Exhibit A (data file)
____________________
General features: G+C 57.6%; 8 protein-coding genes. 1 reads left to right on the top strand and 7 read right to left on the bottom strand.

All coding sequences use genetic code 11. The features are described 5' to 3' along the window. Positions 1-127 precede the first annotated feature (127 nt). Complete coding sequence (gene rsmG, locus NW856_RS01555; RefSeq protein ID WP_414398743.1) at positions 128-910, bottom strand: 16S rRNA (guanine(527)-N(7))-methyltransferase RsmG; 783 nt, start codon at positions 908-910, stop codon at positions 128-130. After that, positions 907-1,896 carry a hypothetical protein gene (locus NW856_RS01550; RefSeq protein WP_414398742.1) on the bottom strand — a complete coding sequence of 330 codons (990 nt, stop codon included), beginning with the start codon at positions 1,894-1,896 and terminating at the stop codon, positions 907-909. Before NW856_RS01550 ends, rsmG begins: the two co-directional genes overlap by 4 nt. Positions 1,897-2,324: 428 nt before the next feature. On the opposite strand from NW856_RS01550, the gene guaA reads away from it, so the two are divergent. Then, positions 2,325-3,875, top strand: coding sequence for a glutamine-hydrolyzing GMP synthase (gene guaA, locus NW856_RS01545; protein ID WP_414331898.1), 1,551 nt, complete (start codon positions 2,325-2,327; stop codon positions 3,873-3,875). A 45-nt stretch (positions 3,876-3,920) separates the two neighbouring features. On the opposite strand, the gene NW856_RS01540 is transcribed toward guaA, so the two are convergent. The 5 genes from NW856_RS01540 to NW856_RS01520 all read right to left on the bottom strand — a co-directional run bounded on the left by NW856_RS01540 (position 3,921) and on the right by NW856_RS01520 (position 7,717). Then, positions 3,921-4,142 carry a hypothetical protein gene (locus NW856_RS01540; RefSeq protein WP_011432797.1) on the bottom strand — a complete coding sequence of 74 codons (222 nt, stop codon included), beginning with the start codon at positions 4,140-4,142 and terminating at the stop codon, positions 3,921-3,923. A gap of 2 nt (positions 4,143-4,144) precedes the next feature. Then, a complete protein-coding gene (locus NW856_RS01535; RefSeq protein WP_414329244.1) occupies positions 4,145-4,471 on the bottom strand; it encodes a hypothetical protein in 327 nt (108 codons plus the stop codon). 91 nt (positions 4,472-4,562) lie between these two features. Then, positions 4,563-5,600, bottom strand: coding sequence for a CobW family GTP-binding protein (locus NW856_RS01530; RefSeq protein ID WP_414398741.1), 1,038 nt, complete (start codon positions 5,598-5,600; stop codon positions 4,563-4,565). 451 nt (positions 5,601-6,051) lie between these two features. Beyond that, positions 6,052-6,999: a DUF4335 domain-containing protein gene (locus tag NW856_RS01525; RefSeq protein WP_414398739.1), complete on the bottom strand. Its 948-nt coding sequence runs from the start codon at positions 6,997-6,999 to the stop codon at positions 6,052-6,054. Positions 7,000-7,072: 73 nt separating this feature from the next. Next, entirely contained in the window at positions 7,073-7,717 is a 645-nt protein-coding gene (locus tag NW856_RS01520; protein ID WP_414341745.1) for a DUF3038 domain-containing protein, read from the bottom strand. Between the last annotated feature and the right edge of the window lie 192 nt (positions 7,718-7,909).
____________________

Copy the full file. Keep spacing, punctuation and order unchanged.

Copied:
General features: G+C 57.6%; 8 protein-coding genes. 1 reads left to right on the top strand and 7 read right to left on the bottom strand.

All coding sequences use genetic code 11. The features are described 5' to 3' along the window. Positions 1-127 precede the first annotated feature (127 nt). Complete coding sequence (gene rsmG, locus NW856_RS01555; RefSeq protein ID WP_414398743.1) at positions 128-910, bottom strand: 16S rRNA (guanine(527)-N(7))-methyltransferase RsmG; 783 nt, start codon at positions 908-910, stop codon at positions 128-130. After that, positions 907-1,896 carry a hypothetical protein gene (locus NW856_RS01550; RefSeq protein WP_414398742.1) on the bottom strand — a complete coding sequence of 330 codons (990 nt, stop codon included), beginning with the start codon at positions 1,894-1,896 and terminating at the stop codon, positions 907-909. Before NW856_RS01550 ends, rsmG begins: the two co-directional genes overlap by 4 nt. Positions 1,897-2,324: 428 nt before the next feature. On the opposite strand from NW856_RS01550, the gene guaA reads away from it, so the two are divergent. Then, positions 2,325-3,875, top strand: coding sequence for a glutamine-hydrolyzing GMP synthase (gene guaA, locus NW856_RS01545; protein ID WP_414331898.1), 1,551 nt, complete (start codon positions 2,325-2,327; stop codon positions 3,873-3,875). A 45-nt stretch (positions 3,876-3,920) separates the two neighbouring features. On the opposite strand, the gene NW856_RS01540 is transcribed toward guaA, so the two are convergent. The 5 genes from NW856_RS01540 to NW856_RS01520 all read right to left on the bottom strand — a co-directional run bounded on the left by NW856_RS01540 (position 3,921) and on the right by NW856_RS01520 (position 7,717). Then, positions 3,921-4,142 carry a hypothetical protein gene (locus NW856_RS01540; RefSeq protein WP_011432797.1) on the bottom strand — a complete coding sequence of 74 codons (222 nt, stop codon included), beginning with the start codon at positions 4,140-4,142 and terminating at the stop codon, positions 3,921-3,923. A gap of 2 nt (positions 4,143-4,144) precedes the next feature. Then, a complete protein-coding gene (locus NW856_RS01535; RefSeq protein WP_414329244.1) occupies positions 4,145-4,471 on the bottom strand; it encodes a hypothetical protein in 327 nt (108 codons plus the stop codon). 91 nt (positions 4,472-4,562) lie between these two features. Then, positions 4,563-5,600, bottom strand: coding sequence for a CobW family GTP-binding protein (locus NW856_RS01530; RefSeq protein ID WP_414398741.1), 1,038 nt, complete (start codon positions 5,598-5,600; stop codon positions 4,563-4,565). 451 nt (positions 5,601-6,051) lie between these two features. Beyond that, positions 6,052-6,999: a DUF4335 domain-containing protein gene (locus tag NW856_RS01525; RefSeq protein WP_414398739.1), complete on the bottom strand. Its 948-nt coding sequence runs from the start codon at positions 6,997-6,999 to the stop codon at positions 6,052-6,054. Positions 7,000-7,072: 73 nt separating this feature from the next. Next, entirely contained in the window at positions 7,073-7,717 is a 645-nt protein-coding gene (locus tag NW856_RS01520; protein ID WP_414341745.1) for a DUF3038 domain-containing protein, read from the bottom strand. Between the last annotated feature and the right edge of the window lie 192 nt (positions 7,718-7,909).